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1-Page Summary of The Lord of the Rings
The Fellowship of the Ring is a book in The Lord of the Rings trilogy. This story takes place in Middle Earth, which was created by J.R.R Tolkien. There’s an evil force lurking over Middle Earth—the Dark Lord Sauron wants to reclaim his lost power and enslave everyone with it through the One Ring that he has already lost once before. In this epic drama, Frodo Baggins ends up with the ring because Bilbo had stolen it from Gollum (a creature). He knows very little about this ring and how important it is for him to keep safe until he gets rid of it or someone else does.
The wizard, Gandalf, warns Frodo that he should leave the shire and keep the ring out of Sauron’s hands. They meet a fellow named Tom Bombadil who helps them get out of trouble when they are faced with the Nine Black Riders. Later, they meet Strider/Aragorn and they continue safely to the country of the elves. Frodo recuperates from a wound and he is healed by Elrond. At the Council of Elrond it is decided that the ring must be destroyed at Mount Doom in Mordor where it was forged many years ago. The fellowship is formed which includes nine individuals in all including Aragorn (Strider), Gimli, Legolas, Boromir, Samwise Gamgee (Sam), Meriadoc Brandybuck (Merry), Pippin Took (Pip), Bilbo Baggins and Frodo Baggins himself.”
Gandalf meets his death while fighting the Balrog in Moria. The company heads south into Lorien, where they meet Lady Galadriel, who gives them comfort and security for a time. Frodo becomes more mature and determined to complete his mission. He is then tested when Boromir tries to take the ring from him. Before he leaves, Sam promises to follow Frodo wherever he goes but first wants Frodo’s permission.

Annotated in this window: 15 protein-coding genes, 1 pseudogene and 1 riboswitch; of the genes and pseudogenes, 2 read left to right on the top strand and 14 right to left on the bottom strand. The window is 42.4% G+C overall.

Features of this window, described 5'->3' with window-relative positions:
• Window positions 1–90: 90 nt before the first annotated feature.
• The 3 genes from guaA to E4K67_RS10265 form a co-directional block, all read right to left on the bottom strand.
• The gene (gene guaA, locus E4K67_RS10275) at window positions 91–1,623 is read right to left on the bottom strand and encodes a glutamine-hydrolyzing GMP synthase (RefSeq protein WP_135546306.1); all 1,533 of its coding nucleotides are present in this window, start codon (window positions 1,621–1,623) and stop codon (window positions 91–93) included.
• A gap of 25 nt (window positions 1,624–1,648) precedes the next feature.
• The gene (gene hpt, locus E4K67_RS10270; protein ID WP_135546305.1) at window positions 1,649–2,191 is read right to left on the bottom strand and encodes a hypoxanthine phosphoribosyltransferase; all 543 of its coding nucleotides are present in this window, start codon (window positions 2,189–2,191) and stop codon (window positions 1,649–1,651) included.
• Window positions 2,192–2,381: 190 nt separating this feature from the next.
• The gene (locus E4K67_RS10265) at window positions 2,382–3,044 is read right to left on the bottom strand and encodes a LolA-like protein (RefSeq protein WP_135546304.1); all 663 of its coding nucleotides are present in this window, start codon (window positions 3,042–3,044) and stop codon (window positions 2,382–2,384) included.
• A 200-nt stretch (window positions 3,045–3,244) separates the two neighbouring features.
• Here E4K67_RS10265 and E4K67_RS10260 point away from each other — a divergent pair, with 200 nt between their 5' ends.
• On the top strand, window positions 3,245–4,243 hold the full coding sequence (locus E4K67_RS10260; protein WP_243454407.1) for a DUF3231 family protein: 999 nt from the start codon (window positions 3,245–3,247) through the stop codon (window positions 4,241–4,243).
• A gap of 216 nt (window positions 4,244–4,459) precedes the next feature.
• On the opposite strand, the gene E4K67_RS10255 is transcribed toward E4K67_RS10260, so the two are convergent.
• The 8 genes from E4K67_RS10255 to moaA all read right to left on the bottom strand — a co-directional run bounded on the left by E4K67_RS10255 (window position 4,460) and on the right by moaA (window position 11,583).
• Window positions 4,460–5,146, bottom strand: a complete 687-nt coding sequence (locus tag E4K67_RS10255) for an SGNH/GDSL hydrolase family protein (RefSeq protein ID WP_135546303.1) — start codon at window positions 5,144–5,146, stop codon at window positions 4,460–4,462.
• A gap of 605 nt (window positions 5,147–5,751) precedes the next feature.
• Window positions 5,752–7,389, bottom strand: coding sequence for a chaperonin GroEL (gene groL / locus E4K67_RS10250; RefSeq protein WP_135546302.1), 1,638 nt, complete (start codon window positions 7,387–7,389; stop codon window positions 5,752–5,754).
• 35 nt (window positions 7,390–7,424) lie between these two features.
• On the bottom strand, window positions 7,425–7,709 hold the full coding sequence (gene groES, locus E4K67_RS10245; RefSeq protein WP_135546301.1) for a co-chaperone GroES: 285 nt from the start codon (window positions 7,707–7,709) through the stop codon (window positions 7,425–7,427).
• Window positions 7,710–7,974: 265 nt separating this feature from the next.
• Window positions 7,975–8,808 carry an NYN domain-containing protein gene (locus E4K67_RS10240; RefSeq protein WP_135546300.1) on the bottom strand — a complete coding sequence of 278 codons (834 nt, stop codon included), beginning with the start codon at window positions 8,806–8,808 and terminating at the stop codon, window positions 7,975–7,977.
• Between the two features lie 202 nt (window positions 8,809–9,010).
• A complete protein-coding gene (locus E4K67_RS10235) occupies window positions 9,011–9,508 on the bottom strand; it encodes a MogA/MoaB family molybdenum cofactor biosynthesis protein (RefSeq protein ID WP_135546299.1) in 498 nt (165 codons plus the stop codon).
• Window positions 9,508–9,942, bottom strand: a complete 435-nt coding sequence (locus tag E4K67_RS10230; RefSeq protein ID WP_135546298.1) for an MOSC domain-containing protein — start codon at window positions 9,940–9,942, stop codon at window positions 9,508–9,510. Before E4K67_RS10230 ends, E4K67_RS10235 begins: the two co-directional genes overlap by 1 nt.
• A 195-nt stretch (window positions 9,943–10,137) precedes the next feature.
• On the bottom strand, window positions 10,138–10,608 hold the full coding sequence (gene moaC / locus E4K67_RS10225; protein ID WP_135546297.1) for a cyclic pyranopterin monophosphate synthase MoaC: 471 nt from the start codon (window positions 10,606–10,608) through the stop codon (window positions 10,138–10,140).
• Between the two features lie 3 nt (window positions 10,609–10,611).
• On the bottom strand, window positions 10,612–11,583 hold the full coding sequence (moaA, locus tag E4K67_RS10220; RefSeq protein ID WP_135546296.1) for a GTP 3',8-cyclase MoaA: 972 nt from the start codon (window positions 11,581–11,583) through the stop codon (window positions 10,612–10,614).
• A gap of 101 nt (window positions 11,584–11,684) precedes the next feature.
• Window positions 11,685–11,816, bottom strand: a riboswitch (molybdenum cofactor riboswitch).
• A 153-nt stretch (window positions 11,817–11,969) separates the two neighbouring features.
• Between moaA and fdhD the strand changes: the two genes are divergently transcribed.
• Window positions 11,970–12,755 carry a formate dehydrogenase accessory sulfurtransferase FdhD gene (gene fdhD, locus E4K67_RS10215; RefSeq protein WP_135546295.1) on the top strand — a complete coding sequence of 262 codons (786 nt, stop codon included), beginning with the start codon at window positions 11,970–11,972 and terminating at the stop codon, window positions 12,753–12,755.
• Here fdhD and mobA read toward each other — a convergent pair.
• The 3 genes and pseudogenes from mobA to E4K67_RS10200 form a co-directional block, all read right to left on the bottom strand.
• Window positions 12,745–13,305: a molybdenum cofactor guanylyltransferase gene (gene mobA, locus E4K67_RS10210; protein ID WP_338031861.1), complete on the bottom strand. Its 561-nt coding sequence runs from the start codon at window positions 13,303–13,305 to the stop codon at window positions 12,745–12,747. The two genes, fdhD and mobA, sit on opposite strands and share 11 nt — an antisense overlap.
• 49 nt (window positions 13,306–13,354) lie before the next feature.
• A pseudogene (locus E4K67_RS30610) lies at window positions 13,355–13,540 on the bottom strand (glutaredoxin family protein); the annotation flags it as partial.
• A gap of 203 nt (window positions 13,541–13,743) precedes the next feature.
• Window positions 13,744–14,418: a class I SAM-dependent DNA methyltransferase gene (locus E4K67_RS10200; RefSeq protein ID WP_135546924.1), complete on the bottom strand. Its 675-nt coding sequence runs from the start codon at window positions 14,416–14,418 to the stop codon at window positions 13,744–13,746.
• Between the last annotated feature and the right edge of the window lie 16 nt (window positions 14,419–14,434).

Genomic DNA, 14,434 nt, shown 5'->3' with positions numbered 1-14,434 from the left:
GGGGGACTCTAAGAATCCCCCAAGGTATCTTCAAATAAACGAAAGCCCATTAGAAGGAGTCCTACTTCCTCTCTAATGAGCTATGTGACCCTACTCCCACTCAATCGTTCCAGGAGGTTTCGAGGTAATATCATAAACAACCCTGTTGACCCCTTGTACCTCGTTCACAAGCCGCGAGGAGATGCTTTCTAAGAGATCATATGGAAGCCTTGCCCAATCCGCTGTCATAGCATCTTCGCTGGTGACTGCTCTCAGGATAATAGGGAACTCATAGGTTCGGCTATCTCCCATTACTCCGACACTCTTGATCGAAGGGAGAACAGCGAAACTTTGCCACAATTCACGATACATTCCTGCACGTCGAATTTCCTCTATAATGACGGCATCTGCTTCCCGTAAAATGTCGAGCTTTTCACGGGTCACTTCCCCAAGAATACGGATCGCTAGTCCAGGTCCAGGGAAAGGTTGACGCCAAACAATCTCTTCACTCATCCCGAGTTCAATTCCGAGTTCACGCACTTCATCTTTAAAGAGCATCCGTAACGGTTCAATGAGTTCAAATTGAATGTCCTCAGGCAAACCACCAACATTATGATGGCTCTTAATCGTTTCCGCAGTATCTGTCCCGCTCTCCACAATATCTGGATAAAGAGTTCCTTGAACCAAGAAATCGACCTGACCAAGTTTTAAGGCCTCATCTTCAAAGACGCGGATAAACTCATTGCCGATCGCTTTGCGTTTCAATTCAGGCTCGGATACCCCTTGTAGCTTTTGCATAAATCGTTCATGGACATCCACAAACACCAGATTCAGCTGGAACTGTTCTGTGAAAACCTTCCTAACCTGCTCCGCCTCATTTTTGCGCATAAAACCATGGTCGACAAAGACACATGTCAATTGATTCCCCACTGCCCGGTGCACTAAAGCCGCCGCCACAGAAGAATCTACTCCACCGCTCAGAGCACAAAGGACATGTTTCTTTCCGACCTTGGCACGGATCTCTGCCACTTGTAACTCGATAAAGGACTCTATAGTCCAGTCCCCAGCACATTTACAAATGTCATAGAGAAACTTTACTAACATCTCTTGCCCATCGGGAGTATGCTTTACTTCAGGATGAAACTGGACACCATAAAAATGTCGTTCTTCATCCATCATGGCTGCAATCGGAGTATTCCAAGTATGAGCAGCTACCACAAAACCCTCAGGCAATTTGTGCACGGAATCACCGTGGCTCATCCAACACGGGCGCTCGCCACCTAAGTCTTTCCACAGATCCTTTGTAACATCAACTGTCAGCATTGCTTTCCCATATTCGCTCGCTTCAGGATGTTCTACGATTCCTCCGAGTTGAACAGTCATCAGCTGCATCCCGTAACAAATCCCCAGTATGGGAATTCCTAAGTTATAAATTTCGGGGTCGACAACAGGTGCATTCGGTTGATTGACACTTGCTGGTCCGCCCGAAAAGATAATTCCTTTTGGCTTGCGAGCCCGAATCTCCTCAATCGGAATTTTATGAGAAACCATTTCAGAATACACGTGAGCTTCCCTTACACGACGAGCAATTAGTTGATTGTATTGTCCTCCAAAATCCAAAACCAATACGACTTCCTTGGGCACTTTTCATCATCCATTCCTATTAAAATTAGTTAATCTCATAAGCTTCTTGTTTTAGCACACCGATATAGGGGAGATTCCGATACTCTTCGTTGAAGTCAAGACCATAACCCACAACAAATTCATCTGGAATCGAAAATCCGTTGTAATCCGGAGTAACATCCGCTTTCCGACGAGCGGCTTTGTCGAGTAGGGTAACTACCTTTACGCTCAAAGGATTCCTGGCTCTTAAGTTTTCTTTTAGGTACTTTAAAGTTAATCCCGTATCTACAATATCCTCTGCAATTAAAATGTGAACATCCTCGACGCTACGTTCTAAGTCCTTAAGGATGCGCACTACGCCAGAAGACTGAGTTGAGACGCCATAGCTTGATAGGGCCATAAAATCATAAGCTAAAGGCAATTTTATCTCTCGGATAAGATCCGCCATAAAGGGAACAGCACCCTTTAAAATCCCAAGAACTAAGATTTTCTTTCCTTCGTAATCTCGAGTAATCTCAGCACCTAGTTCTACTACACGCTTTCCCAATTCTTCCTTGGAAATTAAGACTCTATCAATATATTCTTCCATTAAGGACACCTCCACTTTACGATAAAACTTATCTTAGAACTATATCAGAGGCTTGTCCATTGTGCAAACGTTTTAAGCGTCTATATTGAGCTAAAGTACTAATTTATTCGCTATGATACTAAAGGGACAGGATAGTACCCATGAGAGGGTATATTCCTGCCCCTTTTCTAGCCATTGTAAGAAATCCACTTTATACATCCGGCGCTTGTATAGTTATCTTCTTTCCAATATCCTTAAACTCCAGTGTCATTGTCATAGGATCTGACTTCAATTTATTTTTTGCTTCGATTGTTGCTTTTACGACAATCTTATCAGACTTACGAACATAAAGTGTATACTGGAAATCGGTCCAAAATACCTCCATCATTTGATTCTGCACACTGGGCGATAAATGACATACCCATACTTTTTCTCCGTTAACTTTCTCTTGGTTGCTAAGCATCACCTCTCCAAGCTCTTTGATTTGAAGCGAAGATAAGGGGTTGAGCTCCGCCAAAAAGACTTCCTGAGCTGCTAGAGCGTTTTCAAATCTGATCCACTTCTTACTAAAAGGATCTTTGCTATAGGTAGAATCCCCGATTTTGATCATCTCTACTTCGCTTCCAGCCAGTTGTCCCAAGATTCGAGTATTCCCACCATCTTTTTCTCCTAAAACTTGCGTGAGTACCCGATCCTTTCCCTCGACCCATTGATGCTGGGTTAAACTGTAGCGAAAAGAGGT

Book I, Chapters 1-4
The story begins with the party of Mr. Bilbo Baggins, a hobbit who is famous for his wealth and generosity. He has many admirers, including Frodo Baggins, whom he adopted as an heir. They share the same birthday (September 22) so they plan to have a joint party on that day. Wizards are known for their fireworks so Gandalf sends in advance carts full of his equipment and magic stuff to provide entertainment at the party which turns out to be quite successful.
Bilbo Baggins announces to the crowd that he’s leaving. This is because of a magic ring that he has obtained in an adventure (which is described in detail in Tolkien’s book, The Hobbit). Bilbo then reappears inside his home, away from the party. He leaves everything to his heir, Frodo. Gandalf convinces him to give up the magical ring that he had won from Gollum (a creature). By this time, however, Bilbo is already attached to it for its powers of invisibility. Throughout the novel we will find out how much power this ring holds over whoever wears it.
Bilbo offers the ring to Gandalf but in the end, he gives it to Frodo. Some of his other belongings are distributed among friends and relatives. Gandalf stays with Frodo while Bilbo heads off on a new adventure. They will be reunited soon enough.
Bilbo’s disregard for his guests, as well as the ring’s influence on Bilbo, foreshadows the evil that will overcome Frodo. The contrast between Bilbo and Frodo is shown in their attitudes toward each other. Gandalf represents wisdom and guidance through age.
One of the allusions to Christian traditional narratives is in Frodo’s age and his maturity. It’s ironic that he’s younger than Bilbo, who was also 33 years old when he left on his journey. Gandalf, being both wise and old, knows not to tempt temptation or fate by taking the ring for himself.
On a thematic level, The Hobbit is based on fate and chance details. It’s also heavy-handed in its use of fate to move the story along. In addition to that, readers will learn more about Frodo’s journey and the ring before he does. This builds up suspense for the audience as they read through each chapter.